Dispatches From Home

When this blog was created, so long ago now, I never could have imagined a post like this one. You all are aware that this post is not being written from some far away destination atop a chilly mountain, smelling of wonderful tree smells, with my shelter waiting for night fall. No. I haven’t escaped to Yosemite National Park to wait out this horrible nightmare. This post is being written exactly where all of you are, or should be, at home. Where I have been now for 7 days. Long days. With little or no sun.

We are all aware of the surreal nature of this situation. The details that bombard us daily; the facts, the death toll, the flattening of the curve, the toilet paper wars, the empty shelves, the cancelling of just about everything we hold dear, the online concerts, the social distancing, the bizarre messages from Trump, and the humanity in staying home to protect others. It’s fucking crazy. Insane. Disappointing. We never could have ever predicted this would happen in our life time. There will be stories someday to fill a whole library. And we will have said we were there. Watching from inside our windows, or screens, waiting for this to subside.

During all of this, I have reached out to many of you. Being connected has never felt so amazingly good to me. It is the quick “hello”, or “what’s up”, or a Face Time session with dear friends to share a drink and chat. All so good. The one piece missing, that can bring me to my knees, is not having my mom to call. Don’t get me wrong. It would have been horrible to worry about her during this time. She would have been at the top of the compromised list. My worry would have run deep. Her loneliness would have pushed me to the edge daily. But I can’t help but wonder what her take on all this would have been. She was funny that way. Hard to predict which angle she would come from. It’s one of the things I loved so much about her. But a constant mantra of advice from her throughout my life was, “Corey, you just can’t worry. You have to live your life”. Even if I knew something troubled her, she would repeat that sentiment. You just can’t worry. Does no good.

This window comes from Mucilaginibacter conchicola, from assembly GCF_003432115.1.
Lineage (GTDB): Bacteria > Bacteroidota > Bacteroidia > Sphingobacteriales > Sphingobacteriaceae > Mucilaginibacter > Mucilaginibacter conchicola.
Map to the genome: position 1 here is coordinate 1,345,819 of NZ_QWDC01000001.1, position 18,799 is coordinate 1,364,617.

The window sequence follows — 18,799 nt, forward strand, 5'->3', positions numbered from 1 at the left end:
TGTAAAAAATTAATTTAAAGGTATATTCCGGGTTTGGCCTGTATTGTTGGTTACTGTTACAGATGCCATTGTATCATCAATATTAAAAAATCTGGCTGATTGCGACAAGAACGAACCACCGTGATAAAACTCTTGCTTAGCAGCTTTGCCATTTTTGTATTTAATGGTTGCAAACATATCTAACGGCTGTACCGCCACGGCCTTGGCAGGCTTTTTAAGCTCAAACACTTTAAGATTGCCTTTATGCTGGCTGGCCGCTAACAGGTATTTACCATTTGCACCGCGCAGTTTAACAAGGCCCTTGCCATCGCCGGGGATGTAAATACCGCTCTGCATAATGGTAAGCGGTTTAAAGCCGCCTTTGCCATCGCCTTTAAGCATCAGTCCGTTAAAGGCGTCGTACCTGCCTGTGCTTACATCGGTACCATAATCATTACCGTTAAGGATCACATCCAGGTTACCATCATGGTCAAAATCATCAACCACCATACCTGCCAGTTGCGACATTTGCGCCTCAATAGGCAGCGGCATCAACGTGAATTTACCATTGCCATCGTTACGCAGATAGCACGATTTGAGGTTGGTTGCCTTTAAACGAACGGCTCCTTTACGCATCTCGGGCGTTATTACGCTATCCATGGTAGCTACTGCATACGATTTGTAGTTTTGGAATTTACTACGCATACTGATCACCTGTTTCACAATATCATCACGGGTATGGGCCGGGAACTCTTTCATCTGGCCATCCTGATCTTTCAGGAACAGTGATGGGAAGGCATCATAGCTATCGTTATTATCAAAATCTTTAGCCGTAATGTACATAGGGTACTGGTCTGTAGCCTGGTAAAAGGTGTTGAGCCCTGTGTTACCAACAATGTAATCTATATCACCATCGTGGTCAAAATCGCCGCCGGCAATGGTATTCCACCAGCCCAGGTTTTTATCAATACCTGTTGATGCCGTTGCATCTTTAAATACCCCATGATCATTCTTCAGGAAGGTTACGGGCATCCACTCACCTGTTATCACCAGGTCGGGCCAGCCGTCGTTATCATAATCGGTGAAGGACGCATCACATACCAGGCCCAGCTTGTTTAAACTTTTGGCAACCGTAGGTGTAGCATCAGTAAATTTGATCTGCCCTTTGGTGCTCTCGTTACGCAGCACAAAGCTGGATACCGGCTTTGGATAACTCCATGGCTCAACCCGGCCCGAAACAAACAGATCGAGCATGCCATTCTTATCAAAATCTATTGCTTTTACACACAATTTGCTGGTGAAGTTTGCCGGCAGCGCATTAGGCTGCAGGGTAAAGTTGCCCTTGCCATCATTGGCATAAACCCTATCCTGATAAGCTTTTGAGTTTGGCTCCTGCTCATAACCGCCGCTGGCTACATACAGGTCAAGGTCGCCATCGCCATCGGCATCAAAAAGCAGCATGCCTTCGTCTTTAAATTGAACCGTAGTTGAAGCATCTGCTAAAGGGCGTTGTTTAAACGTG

So although all I want to do is worry; hide away inside my covers, and freak out about my loved ones, what will happen, will there be enough, will Henna have friends to reach out to, will we kill each other, will this ever end??? I will take a deep breath and remember her words and try to live by them. It helps. She was right. It does no good to worry. But it does do good to act; get up and live life, take a shower, form a routine, call a friend, Face Time with loved ones, read a book, and yes, plan for the future. That helps more than the worry.

So if you haven’t heard from me, know that I’m thinking about you. I hope you are in your home doing your thing, with loved ones, doing what you can. That’s all we can do. And when you see a photo of a bunch of young folks on a beach in Florida, not thinking about the right thing, know that I too am at home, shouting at the screen, wishing each one of them would get stung by a stingray. That helps too.

Stay safe friends.

Fare thee well,


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